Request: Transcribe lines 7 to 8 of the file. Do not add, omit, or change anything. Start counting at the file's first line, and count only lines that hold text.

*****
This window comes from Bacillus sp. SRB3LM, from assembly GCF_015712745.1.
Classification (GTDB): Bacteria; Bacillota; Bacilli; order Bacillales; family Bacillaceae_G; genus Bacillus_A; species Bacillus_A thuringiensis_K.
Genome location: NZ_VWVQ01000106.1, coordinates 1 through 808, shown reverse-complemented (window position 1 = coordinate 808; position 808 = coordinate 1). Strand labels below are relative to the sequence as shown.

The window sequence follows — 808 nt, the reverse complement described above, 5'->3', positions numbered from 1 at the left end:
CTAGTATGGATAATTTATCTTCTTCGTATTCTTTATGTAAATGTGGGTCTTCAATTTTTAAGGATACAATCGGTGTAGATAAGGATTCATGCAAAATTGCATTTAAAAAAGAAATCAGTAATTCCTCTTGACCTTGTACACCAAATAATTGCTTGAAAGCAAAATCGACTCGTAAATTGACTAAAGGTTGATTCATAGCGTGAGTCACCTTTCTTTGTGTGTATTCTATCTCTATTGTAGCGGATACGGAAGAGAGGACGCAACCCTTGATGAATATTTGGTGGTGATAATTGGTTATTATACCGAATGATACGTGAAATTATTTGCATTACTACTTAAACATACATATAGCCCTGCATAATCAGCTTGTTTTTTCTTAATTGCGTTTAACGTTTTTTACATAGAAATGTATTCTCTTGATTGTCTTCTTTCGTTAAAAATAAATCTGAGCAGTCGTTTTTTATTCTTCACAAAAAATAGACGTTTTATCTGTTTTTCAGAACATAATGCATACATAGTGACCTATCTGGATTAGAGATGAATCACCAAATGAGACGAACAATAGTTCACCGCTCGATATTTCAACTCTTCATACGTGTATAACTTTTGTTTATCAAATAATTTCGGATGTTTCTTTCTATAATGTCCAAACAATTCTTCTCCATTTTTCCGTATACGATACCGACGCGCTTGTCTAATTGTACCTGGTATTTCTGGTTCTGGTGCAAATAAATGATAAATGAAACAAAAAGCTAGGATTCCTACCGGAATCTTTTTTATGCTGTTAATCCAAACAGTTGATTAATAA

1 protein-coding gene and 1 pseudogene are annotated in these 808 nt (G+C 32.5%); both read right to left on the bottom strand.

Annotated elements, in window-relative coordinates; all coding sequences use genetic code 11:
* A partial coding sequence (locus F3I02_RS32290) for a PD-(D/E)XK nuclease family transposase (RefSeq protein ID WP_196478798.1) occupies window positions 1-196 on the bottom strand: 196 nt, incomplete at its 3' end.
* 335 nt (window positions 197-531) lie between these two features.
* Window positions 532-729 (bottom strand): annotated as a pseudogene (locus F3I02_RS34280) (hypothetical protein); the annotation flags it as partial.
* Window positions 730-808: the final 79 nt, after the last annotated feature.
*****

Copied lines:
Annotated elements, in window-relative coordinates; all coding sequences use genetic code 11:
* A partial coding sequence (locus F3I02_RS32290) for a PD-(D/E)XK nuclease family transposase (RefSeq protein ID WP_196478798.1) occupies window positions 1-196 on the bottom strand: 196 nt, incomplete at its 3' end.